Social Media and the Workplace – Why and How Employers Should Limit the Use of Social Media in the Workplace
Sometimes, it is ok to be “antisocial.”
Social media has revolutionized the way people communicate and stay in contact with one another. But in the workplace, trying to “friend” an employee or sharing a photo with sensitive information in the background can create legal liabilities that employers may not have thought about before.
It is difficult to bridge the gap between encouraging a good work/life balance and promoting a positive work culture, with the potential liability of employees accidentally posting sensitive or confidential information. But the most effective way for organizations to protect themselves from the digital risks of social media in the workplace is to develop an “antisocial” policy that clearly outlines acceptable online use.
It is important to note that an employer has the legal right to limit an employee’s access to and use of social media while on the clock or from work-issued devices, but not while on break or off duty.
Here are some common risk factors and internal policy suggestions for companies to consider when crafting a social media policy:
“What’s That In the Background?” - Workplace Posts Can Lead to Data Leakage
Employees sharing photos of the workplace online may seem like an innocent enough pastime, but placing such photos on social media for the world to see may lead to an inadvertent data breach.
One of the most common risks associated with social media in the workplace comes from the inadvertent disclosure of confidential information through snapping pictures. For example, a friendly photo posted online of hospital employees celebrating a co-worker’s birthday party at work may unintentionally display a medical chart in the background, revealing a patient’s medical condition to the world and subjecting the hospital to an unexpected HIPAA violation.
A carefully crafted workplace social media policy should prohibit such workplace photo sharing on employee social media accounts. Further, making sure employees are fully educated about the potential risks of social media to the organization, fellow employees, and their clients or customers is a crucial part of any defensive effort by employers.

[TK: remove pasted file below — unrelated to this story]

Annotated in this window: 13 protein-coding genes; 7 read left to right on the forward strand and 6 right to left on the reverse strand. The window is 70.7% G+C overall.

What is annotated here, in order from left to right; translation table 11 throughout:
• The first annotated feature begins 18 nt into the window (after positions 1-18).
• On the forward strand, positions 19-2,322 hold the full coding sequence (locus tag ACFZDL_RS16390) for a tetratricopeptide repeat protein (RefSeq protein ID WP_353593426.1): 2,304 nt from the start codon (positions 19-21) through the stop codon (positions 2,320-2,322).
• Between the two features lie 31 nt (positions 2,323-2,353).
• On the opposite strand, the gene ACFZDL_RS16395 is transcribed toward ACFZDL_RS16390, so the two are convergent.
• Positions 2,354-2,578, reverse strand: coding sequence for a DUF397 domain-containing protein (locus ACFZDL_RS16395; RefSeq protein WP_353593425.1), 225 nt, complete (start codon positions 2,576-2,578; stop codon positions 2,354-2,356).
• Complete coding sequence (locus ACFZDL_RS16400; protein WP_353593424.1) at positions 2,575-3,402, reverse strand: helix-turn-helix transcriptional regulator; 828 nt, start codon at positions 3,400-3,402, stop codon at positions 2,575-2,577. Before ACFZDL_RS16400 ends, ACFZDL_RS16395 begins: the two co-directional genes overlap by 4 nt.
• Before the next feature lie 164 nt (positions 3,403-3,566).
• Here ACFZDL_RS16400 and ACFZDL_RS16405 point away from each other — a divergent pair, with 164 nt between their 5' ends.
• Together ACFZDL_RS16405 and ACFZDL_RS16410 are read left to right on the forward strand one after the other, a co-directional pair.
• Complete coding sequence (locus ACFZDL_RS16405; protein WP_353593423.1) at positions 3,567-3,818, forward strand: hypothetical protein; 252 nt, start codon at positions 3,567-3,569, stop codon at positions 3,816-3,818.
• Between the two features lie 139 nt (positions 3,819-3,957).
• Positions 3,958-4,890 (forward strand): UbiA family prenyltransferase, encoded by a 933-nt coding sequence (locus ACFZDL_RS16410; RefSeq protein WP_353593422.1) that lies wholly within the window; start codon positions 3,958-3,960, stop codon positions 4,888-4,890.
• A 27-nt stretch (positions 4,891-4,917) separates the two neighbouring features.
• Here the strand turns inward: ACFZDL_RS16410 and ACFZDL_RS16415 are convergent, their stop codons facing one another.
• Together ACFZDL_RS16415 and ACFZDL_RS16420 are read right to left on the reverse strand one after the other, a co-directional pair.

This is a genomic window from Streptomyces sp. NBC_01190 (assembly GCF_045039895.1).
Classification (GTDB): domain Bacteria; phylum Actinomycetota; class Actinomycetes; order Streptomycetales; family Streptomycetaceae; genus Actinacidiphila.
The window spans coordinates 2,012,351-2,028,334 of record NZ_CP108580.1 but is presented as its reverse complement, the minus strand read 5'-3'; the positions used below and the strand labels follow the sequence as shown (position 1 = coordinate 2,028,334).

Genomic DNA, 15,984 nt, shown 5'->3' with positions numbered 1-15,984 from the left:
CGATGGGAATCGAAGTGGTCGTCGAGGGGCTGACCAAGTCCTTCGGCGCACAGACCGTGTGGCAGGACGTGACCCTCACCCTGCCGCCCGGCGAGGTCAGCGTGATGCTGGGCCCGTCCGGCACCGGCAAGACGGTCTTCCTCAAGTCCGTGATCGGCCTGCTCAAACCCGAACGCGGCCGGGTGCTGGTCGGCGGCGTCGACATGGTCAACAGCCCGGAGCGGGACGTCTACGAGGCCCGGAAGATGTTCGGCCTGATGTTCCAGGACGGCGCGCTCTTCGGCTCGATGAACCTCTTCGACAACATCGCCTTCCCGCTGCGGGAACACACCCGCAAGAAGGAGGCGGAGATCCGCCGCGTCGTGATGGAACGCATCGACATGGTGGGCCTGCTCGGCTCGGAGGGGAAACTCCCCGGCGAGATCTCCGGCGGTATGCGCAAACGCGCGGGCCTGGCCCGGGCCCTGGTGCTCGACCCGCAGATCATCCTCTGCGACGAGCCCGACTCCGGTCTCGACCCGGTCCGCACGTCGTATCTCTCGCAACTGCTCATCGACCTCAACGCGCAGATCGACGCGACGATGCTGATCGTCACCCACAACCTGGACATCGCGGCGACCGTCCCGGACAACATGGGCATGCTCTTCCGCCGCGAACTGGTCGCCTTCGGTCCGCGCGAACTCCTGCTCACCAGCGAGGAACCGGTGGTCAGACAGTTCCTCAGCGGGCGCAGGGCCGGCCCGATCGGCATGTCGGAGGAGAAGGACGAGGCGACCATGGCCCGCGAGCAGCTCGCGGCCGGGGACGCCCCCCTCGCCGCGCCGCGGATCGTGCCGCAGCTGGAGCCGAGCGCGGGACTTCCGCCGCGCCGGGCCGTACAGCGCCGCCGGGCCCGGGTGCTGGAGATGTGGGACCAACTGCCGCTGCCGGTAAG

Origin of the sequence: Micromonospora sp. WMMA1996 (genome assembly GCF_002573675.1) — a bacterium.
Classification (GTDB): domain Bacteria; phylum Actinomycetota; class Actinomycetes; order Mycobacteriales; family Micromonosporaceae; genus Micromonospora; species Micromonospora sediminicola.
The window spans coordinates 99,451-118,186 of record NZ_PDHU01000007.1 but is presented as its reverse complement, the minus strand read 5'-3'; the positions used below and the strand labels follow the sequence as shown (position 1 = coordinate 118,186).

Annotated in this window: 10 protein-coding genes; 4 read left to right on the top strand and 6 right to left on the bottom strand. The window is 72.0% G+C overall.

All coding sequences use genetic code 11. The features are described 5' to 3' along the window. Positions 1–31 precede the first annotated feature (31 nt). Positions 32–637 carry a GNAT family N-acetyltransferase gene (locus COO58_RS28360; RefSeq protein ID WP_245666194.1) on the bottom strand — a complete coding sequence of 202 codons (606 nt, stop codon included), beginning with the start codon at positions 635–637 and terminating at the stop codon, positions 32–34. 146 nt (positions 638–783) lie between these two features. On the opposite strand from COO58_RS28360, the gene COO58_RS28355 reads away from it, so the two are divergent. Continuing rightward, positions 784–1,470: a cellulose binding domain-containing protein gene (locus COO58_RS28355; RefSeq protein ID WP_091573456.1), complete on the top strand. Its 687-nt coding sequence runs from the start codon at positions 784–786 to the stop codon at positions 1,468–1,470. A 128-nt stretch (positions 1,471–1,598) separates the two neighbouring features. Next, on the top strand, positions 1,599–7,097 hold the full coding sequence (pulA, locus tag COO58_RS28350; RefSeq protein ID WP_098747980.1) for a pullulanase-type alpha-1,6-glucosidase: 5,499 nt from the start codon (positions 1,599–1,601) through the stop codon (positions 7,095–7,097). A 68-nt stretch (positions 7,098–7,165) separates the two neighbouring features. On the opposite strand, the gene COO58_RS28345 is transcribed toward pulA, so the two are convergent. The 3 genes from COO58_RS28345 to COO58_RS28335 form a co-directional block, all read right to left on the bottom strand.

Location, Location, Location… It Can Reveal More Than You Intend
Whether “checking in” or sharing running routes and times logged via GPS smart watches, social media allows users to upload and share their location data – where they are, when, for how long, and their common travel patterns – with the world at large. Such location sharing can be particularly problematic for employers, particularly for those involved in sensitive industries – for instance, defense, national security, and critical infrastructure.
If an organization’s employees share their location information on social media, such posts make it easier for bad actors to determine where those employees work and can compromise workplace security. Even something as seemingly harmless as logging a running route and uploading it to social media via a fitness app can allow bad actors to track an employee’s routine movements.
An effective social media policy should deter employees from sharing their location information when they are in or around the workplace or traveling on official business to help protect employee safety and workplace security.
An employer typically wants to limit what the employee says about their work, the workplace, and about co-workers without discouraging positive comments about workplace culture. One way to tackle this is by developing contract terms and internal policies that cover how employees can discuss their work and the workplace on social media.
Internal policies serve as guides for acceptable employee behavior in the workplace, and can be used as a benchmark in disciplinary actions. Such policies can be used in tandem with enforceable employment contracts to limit employees’ ability to use social media while on the clock.
A collaborative contract might require employees to distinguish between personal and work-related online posts, as well as specifically state within a post that online views expressed are theirs and not those of the company.
Controversial or provocative online comments by employees can do more than damage a company’s reputation if they become widespread. They can damage the personal reputation and daily life of the employee, and negatively affect the workforce’s morale and sense of mission. Consequently, an organization should implement specific zero tolerance policies for certain language and activities on social media, including cyber-bullying and/or obscene or intimidating language.
An employer can use cease and desist letters to take down posts that violate its contractual terms and to prohibit specific disclosures (e.g. trade secrets). However, a fine line exists between prohibited disclosures and an individual’s First Amendment rights to voice his or her opinions, which is why social media policies and collaborative contracts need to be carefully designed with the help of counsel experienced in privacy and employment law.
Lewis Brisbois’ dedicated Data Privacy & Cybersecurity team can help your organization effectively combat the risks of data leakage via social media. Learn more about our team here.